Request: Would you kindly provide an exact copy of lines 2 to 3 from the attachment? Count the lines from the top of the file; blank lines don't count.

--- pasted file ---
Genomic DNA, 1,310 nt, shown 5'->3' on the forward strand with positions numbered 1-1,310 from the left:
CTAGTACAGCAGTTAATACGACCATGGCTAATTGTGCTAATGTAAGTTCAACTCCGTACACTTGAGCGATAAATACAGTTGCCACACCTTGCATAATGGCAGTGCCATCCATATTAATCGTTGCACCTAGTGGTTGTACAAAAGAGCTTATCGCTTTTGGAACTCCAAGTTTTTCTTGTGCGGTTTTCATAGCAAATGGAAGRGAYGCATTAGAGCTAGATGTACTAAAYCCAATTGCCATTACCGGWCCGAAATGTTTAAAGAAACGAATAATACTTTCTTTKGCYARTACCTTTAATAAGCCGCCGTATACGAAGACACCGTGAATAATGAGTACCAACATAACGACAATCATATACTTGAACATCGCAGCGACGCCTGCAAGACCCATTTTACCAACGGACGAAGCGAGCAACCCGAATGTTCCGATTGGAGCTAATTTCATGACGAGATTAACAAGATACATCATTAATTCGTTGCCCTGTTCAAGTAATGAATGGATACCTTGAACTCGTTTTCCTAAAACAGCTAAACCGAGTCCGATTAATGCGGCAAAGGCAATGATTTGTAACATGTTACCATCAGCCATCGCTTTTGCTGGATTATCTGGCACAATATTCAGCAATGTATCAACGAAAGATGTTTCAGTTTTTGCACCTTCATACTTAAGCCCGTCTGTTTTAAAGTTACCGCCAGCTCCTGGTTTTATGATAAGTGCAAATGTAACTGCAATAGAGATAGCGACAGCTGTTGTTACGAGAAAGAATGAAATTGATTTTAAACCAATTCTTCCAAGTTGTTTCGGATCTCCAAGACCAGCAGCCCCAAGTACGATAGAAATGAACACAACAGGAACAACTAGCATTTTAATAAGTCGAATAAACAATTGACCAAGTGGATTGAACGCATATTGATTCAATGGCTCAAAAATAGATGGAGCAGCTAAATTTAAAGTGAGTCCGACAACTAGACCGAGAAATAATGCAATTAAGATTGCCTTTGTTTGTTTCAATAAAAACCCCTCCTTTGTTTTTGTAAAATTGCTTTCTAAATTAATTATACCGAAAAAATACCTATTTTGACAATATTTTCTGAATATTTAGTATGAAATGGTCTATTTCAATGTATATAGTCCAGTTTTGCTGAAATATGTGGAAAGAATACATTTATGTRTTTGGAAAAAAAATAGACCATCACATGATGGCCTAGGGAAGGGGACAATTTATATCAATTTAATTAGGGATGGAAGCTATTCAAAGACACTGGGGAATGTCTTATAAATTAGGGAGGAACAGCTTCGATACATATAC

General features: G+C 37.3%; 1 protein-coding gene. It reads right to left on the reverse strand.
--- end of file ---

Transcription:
CTAGTACAGCAGTTAATACGACCATGGCTAATTGTGCTAATGTAAGTTCAACTCCGTACACTTGAGCGATAAATACAGTTGCCACACCTTGCATAATGGCAGTGCCATCCATATTAATCGTTGCACCTAGTGGTTGTACAAAAGAGCTTATCGCTTTTGGAACTCCAAGTTTTTCTTGTGCGGTTTTCATAGCAAATGGAAGRGAYGCATTAGAGCTAGATGTACTAAAYCCAATTGCCATTACCGGWCCGAAATGTTTAAAGAAACGAATAATACTTTCTTTKGCYARTACCTTTAATAAGCCGCCGTATACGAAGACACCGTGAATAATGAGTACCAACATAACGACAATCATATACTTGAACATCGCAGCGACGCCTGCAAGACCCATTTTACCAACGGACGAAGCGAGCAACCCGAATGTTCCGATTGGAGCTAATTTCATGACGAGATTAACAAGATACATCATTAATTCGTTGCCCTGTTCAAGTAATGAATGGATACCTTGAACTCGTTTTCCTAAAACAGCTAAACCGAGTCCGATTAATGCGGCAAAGGCAATGATTTGTAACATGTTACCATCAGCCATCGCTTTTGCTGGATTATCTGGCACAATATTCAGCAATGTATCAACGAAAGATGTTTCAGTTTTTGCACCTTCATACTTAAGCCCGTCTGTTTTAAAGTTACCGCCAGCTCCTGGTTTTATGATAAGTGCAAATGTAACTGCAATAGAGATAGCGACAGCTGTTGTTACGAGAAAGAATGAAATTGATTTTAAACCAATTCTTCCAAGTTGTTTCGGATCTCCAAGACCAGCAGCCCCAAGTACGATAGAAATGAACACAACAGGAACAACTAGCATTTTAATAAGTCGAATAAACAATTGACCAAGTGGATTGAACGCATATTGATTCAATGGCTCAAAAATAGATGGAGCAGCTAAATTTAAAGTGAGTCCGACAACTAGACCGAGAAATAATGCAATTAAGATTGCCTTTGTTTGTTTCAATAAAAACCCCTCCTTTGTTTTTGTAAAATTGCTTTCTAAATTAATTATACCGAAAAAATACCTATTTTGACAATATTTTCTGAATATTTAGTATGAAATGGTCTATTTCAATGTATATAGTCCAGTTTTGCTGAAATATGTGGAAAGAATACATTTATGTRTTTGGAAAAAAAATAGACCATCACATGATGGCCTAGGGAAGGGGACAATTTATATCAATTTAATTAGGGATGGAAGCTATTCAAAGACACTGGGGAATGTCTTATAAATTAGGGAGGAACAGCTTCGATACATATAC

General features: G+C 37.3%; 1 protein-coding gene. It reads right to left on the reverse strand.